Two detained British-Iranians, Nazanin Zaghari-Ratcliffe and Anoosheh Ashoori, have left Iran after lengthy prison terms, and third, Morad Tahbaz, has been released from prison on furlough.
British Foreign Secretary Liz Truss and Prime Minister Boris Johnson confirmed the development on Wednesday after the Iranian media said the British government had paid Tehran 400-million-pound ($520m) pre-Islamic Revolution debt.
“I can confirm Nazanin Zaghari-Ratcliffe and Anoosheh Ashoori will return to the UK today, and Morad Tahbaz has been released from prison on furlough. They will be reunited with their families later today,” Truss wrote on Twitter.
“We will continue to work to secure Morad’s departure from Iran,” she added.
Prime Minister Boris Johnson wrote: “I am very pleased to confirm that the unfair detention of Nazanin Zaghari-Ratcliffe and Anoosheh Ashoori in Iran has ended today, and they will now return to the UK.
“The UK has worked intensively to secure their release and I am delighted they will be reunited with their families and loved ones.”
Meanwhile, a British Labour MP Tulip Siddiq shared a picture of Zaghari-Ratcliffe from inside a plane, saying: “It’s been 6 long years – and I can’t believe I can FINALLY share this photo. Nazanin is now in the air flying away from 6 years of hell in Iran. My heart goes out to Gabriella [daughter] and Richard [husband], as her long journey back home to them gets closer by the minute.”
Zaghari-Ratcliffe, a project manager with the Thomson Reuters Foundation was arrested at a Tehran airport in April 2016 and later convicted by an Iranian court of plotting to overthrow the clerical establishment.
Her family and the foundation, a charity that operates independently of Thomson Reuters and its news subsidiary Reuters, deny the charge.
Antonio Zappulla, the head of her employer, said everyone at the Foundation was overjoyed at the news, and Zaghari-Ratcliffe would be welcomed back there whenever she is ready.
“In a time when the world is in turmoil and the news has been consistently bleak, Nazanin’s freedom is a ray of light and hope,” he said in a statement. “Her reunion with her family cannot come soon enough, and we cannot wait to have her back with us at the Thomson Reuters Foundation whenever she is ready.”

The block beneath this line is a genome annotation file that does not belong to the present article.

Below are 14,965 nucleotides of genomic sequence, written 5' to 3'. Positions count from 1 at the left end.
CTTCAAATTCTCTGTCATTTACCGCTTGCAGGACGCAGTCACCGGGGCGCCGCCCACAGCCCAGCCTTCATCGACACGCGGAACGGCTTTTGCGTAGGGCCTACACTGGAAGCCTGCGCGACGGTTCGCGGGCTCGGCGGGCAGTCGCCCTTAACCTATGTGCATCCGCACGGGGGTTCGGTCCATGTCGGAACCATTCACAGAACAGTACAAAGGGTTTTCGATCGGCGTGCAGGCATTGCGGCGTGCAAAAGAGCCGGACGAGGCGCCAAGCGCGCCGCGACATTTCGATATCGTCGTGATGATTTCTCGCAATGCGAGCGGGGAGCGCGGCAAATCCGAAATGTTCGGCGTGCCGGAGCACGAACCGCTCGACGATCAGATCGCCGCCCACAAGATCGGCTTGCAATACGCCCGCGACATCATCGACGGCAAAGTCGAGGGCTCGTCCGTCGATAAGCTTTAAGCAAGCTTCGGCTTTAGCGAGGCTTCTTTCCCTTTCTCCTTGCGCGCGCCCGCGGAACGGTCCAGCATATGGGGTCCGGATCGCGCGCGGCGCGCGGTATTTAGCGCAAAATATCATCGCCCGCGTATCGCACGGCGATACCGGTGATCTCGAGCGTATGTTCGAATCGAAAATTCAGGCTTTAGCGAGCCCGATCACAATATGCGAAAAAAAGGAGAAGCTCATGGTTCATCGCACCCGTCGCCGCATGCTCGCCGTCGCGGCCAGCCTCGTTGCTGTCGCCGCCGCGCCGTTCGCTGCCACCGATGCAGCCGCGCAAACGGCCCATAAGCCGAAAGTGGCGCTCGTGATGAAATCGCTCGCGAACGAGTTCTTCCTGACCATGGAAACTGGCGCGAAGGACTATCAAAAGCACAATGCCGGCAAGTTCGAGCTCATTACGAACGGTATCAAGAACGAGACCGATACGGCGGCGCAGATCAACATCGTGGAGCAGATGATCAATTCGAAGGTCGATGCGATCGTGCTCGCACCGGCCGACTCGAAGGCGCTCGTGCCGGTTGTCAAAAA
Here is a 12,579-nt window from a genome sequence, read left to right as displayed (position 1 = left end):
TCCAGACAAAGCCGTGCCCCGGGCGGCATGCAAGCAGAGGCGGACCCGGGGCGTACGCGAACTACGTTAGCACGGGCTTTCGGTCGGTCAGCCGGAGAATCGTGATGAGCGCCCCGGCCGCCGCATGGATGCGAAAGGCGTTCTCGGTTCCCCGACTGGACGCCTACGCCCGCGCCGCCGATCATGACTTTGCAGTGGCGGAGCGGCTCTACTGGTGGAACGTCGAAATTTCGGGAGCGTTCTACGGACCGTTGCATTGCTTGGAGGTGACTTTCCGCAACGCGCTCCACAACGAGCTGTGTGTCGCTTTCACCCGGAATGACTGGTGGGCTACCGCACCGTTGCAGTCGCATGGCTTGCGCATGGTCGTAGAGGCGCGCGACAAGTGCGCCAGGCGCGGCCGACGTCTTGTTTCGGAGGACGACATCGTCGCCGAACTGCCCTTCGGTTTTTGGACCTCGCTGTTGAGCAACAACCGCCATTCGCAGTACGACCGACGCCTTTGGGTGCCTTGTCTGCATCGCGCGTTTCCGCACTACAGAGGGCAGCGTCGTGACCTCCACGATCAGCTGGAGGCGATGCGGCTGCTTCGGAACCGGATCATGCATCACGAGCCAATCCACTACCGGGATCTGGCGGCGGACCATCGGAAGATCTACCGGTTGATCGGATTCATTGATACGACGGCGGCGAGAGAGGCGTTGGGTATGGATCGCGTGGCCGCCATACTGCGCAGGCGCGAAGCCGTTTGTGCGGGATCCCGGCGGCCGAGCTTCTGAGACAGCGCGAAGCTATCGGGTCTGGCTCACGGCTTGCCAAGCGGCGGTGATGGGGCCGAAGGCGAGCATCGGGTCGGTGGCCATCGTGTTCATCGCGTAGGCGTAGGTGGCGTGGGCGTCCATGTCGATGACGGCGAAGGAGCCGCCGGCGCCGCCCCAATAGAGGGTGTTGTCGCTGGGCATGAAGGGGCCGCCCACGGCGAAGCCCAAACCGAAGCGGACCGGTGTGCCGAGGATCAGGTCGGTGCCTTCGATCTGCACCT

Ashoori was sentenced to 10 years in jail in 2019 for spying for Israel’s Mossad and two years for “acquiring illegitimate wealth”, according to Iran’s judiciary.
Zabihollah Khodayian, Iran’s judiciary spokesman, was quoted as saying by Fars news agency on Wednesday that Ashoori was released conditionally “due to his age and physical condition”.
Sacha Deshmukh, Amnesty International UK’s chief executive, welcomed the “fantastic news” of the release, saying both were “jailed on trumped-up national security charges”.
“The government needs to follow up on Nazanin and Anoosheh’s release by immediately renewing its calls for the release of the UK nationals Mehran Raoof and Morad Tahbaz, both of whom are still going through an ordeal all too similar to Nazanin and Anoosheh’s,” he added. Mehran Raoof, a labour rights activist, was detained in October 2020 and was being held in solitary confinement, according to Amnesty. Morad Tahbaz, an Iranian-American who also holds British nationality, was arrested alongside other environmentalists in January 2018 and sentenced to 10 years in jail for “conspiring with America”.
The UK has consciously avoided saying the detention of dual nationals in Iran was linked to the debt, related to an order of tanks that was cancelled after the 1979 Islamic Revolution. Truss has said the issues were separate and blamed sanctions on Iran for delaying the repayment.
“The IMS (International Military Services) debt has been settled in full compliance with UK and international sanctions and all legal obligations,” she said in a statement on Wednesday.